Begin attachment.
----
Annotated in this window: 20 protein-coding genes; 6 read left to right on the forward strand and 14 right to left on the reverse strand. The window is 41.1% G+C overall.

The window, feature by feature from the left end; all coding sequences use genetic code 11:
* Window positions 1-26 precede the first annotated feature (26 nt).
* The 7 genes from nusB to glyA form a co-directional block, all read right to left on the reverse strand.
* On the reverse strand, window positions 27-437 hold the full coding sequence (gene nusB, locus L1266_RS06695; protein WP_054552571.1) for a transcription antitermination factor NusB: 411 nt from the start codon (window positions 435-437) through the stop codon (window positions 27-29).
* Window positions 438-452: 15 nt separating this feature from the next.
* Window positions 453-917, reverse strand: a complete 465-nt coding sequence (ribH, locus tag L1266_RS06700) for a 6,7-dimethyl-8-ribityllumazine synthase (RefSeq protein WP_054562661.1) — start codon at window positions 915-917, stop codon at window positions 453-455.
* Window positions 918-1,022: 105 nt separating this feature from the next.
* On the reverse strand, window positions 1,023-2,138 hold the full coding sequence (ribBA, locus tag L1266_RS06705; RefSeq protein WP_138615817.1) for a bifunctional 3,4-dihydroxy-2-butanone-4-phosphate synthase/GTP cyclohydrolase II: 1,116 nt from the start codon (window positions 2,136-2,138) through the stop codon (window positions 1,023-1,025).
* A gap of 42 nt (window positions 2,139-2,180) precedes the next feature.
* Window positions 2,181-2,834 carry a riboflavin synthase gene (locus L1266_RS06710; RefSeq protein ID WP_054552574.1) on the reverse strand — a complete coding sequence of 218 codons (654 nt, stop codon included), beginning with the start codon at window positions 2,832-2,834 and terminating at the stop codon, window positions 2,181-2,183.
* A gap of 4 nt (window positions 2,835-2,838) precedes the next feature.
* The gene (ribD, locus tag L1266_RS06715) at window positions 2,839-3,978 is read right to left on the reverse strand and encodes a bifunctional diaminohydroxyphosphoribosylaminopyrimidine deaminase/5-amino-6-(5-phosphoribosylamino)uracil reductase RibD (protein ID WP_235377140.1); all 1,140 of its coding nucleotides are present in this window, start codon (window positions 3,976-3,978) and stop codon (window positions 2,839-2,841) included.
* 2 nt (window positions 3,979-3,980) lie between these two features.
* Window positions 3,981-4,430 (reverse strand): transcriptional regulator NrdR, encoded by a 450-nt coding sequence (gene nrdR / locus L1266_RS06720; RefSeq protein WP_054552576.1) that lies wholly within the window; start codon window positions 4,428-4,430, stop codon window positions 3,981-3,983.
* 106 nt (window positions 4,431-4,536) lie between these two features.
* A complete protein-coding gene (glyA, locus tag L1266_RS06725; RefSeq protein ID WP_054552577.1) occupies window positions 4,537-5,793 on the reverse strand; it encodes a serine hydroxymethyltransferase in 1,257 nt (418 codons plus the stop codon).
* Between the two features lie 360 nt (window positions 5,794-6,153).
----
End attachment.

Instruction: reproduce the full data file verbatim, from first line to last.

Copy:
Annotated in this window: 20 protein-coding genes; 6 read left to right on the forward strand and 14 right to left on the reverse strand. The window is 41.1% G+C overall.

The window, feature by feature from the left end; all coding sequences use genetic code 11:
* Window positions 1-26 precede the first annotated feature (26 nt).
* The 7 genes from nusB to glyA form a co-directional block, all read right to left on the reverse strand.
* On the reverse strand, window positions 27-437 hold the full coding sequence (gene nusB, locus L1266_RS06695; protein WP_054552571.1) for a transcription antitermination factor NusB: 411 nt from the start codon (window positions 435-437) through the stop codon (window positions 27-29).
* Window positions 438-452: 15 nt separating this feature from the next.
* Window positions 453-917, reverse strand: a complete 465-nt coding sequence (ribH, locus tag L1266_RS06700) for a 6,7-dimethyl-8-ribityllumazine synthase (RefSeq protein WP_054562661.1) — start codon at window positions 915-917, stop codon at window positions 453-455.
* Window positions 918-1,022: 105 nt separating this feature from the next.
* On the reverse strand, window positions 1,023-2,138 hold the full coding sequence (ribBA, locus tag L1266_RS06705; RefSeq protein WP_138615817.1) for a bifunctional 3,4-dihydroxy-2-butanone-4-phosphate synthase/GTP cyclohydrolase II: 1,116 nt from the start codon (window positions 2,136-2,138) through the stop codon (window positions 1,023-1,025).
* A gap of 42 nt (window positions 2,139-2,180) precedes the next feature.
* Window positions 2,181-2,834 carry a riboflavin synthase gene (locus L1266_RS06710; RefSeq protein ID WP_054552574.1) on the reverse strand — a complete coding sequence of 218 codons (654 nt, stop codon included), beginning with the start codon at window positions 2,832-2,834 and terminating at the stop codon, window positions 2,181-2,183.
* A gap of 4 nt (window positions 2,835-2,838) precedes the next feature.
* The gene (ribD, locus tag L1266_RS06715) at window positions 2,839-3,978 is read right to left on the reverse strand and encodes a bifunctional diaminohydroxyphosphoribosylaminopyrimidine deaminase/5-amino-6-(5-phosphoribosylamino)uracil reductase RibD (protein ID WP_235377140.1); all 1,140 of its coding nucleotides are present in this window, start codon (window positions 3,976-3,978) and stop codon (window positions 2,839-2,841) included.
* 2 nt (window positions 3,979-3,980) lie between these two features.
* Window positions 3,981-4,430 (reverse strand): transcriptional regulator NrdR, encoded by a 450-nt coding sequence (gene nrdR / locus L1266_RS06720; RefSeq protein WP_054552576.1) that lies wholly within the window; start codon window positions 4,428-4,430, stop codon window positions 3,981-3,983.
* 106 nt (window positions 4,431-4,536) lie between these two features.
* A complete protein-coding gene (glyA, locus tag L1266_RS06725; RefSeq protein ID WP_054552577.1) occupies window positions 4,537-5,793 on the reverse strand; it encodes a serine hydroxymethyltransferase in 1,257 nt (418 codons plus the stop codon).
* Between the two features lie 360 nt (window positions 5,794-6,153).